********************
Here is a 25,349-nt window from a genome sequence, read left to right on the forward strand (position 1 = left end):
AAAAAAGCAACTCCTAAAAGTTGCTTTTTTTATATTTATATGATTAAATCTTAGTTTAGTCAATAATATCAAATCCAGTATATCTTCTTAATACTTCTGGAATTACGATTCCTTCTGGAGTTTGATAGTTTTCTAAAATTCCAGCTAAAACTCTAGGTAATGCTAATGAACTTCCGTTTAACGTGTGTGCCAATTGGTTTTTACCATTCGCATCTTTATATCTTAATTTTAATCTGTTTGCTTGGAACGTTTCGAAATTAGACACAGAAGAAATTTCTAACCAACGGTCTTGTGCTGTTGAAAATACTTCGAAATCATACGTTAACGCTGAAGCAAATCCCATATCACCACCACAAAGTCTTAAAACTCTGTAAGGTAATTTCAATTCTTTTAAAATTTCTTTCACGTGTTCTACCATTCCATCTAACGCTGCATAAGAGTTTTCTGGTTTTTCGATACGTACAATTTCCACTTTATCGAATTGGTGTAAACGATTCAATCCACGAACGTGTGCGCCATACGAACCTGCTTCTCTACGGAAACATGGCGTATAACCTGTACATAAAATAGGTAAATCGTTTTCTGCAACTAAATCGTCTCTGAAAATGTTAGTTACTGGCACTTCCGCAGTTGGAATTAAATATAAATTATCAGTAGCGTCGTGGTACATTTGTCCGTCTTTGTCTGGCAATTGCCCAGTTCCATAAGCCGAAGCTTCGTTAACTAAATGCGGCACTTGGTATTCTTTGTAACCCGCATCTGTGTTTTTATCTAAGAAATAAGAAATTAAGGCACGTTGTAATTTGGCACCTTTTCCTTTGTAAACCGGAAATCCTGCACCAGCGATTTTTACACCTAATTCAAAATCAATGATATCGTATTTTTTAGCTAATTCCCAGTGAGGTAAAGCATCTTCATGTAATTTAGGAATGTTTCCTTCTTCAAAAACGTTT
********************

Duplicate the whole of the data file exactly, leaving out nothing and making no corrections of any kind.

Here is a 25,349-nt window from a genome sequence, read left to right on the forward strand (position 1 = left end):
AAAAAAGCAACTCCTAAAAGTTGCTTTTTTTATATTTATATGATTAAATCTTAGTTTAGTCAATAATATCAAATCCAGTATATCTTCTTAATACTTCTGGAATTACGATTCCTTCTGGAGTTTGATAGTTTTCTAAAATTCCAGCTAAAACTCTAGGTAATGCTAATGAACTTCCGTTTAACGTGTGTGCCAATTGGTTTTTACCATTCGCATCTTTATATCTTAATTTTAATCTGTTTGCTTGGAACGTTTCGAAATTAGACACAGAAGAAATTTCTAACCAACGGTCTTGTGCTGTTGAAAATACTTCGAAATCATACGTTAACGCTGAAGCAAATCCCATATCACCACCACAAAGTCTTAAAACTCTGTAAGGTAATTTCAATTCTTTTAAAATTTCTTTCACGTGTTCTACCATTCCATCTAACGCTGCATAAGAGTTTTCTGGTTTTTCGATACGTACAATTTCCACTTTATCGAATTGGTGTAAACGATTCAATCCACGAACGTGTGCGCCATACGAACCTGCTTCTCTACGGAAACATGGCGTATAACCTGTACATAAAATAGGTAAATCGTTTTCTGCAACTAAATCGTCTCTGAAAATGTTAGTTACTGGCACTTCCGCAGTTGGAATTAAATATAAATTATCAGTAGCGTCGTGGTACATTTGTCCGTCTTTGTCTGGCAATTGCCCAGTTCCATAAGCCGAAGCTTCGTTAACTAAATGCGGCACTTGGTATTCTTTGTAACCCGCATCTGTGTTTTTATCTAAGAAATAAGAAATTAAGGCACGTTGTAATTTGGCACCTTTTCCTTTGTAAACCGGAAATCCTGCACCAGCGATTTTTACACCTAATTCAAAATCAATGATATCGTATTTTTTAGCTAATTCCCAGTGAGGTAAAGCATCTTCATGTAATTTAGGAATGTTTCCTTCTTCAAAAACGTTT